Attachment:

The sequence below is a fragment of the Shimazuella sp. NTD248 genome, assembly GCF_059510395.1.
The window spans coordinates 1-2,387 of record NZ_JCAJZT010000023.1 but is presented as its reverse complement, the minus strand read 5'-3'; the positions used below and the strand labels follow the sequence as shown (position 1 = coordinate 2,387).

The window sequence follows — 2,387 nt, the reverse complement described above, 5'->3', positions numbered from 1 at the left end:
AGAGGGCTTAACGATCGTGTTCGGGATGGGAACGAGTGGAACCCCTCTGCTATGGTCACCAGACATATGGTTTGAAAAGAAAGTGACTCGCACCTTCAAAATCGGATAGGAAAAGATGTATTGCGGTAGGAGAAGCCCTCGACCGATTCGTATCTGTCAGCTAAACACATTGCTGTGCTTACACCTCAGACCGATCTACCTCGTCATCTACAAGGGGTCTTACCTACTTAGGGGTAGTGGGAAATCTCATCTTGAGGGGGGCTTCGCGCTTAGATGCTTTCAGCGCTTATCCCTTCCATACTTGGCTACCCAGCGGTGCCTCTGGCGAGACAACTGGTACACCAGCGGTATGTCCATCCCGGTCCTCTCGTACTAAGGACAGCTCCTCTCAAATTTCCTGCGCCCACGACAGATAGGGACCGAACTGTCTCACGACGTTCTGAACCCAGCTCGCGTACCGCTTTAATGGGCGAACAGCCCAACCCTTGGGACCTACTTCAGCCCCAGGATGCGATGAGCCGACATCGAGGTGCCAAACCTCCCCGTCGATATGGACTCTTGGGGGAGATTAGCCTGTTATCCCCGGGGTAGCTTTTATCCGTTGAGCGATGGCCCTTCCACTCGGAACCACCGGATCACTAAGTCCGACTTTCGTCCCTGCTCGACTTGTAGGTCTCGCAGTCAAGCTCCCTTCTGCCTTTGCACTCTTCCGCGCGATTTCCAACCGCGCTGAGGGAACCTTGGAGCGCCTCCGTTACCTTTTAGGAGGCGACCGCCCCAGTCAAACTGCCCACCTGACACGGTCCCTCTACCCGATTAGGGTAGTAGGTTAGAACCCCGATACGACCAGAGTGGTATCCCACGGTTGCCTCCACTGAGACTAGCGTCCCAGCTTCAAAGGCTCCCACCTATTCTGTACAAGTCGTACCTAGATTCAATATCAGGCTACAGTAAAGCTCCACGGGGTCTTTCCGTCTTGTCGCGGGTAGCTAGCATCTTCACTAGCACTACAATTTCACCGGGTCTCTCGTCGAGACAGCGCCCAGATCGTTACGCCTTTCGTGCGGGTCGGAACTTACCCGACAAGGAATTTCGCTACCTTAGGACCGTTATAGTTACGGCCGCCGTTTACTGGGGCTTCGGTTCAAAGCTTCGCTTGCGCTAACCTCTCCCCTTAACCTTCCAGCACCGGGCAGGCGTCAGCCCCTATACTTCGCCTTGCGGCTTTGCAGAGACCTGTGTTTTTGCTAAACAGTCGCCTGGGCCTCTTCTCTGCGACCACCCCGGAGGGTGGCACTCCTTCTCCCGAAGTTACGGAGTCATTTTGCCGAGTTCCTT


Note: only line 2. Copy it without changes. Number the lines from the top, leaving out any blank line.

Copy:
The window spans coordinates 1-2,387 of record NZ_JCAJZT010000023.1 but is presented as its reverse complement, the minus strand read 5'-3'; the positions used below and the strand labels follow the sequence as shown (position 1 = coordinate 2,387).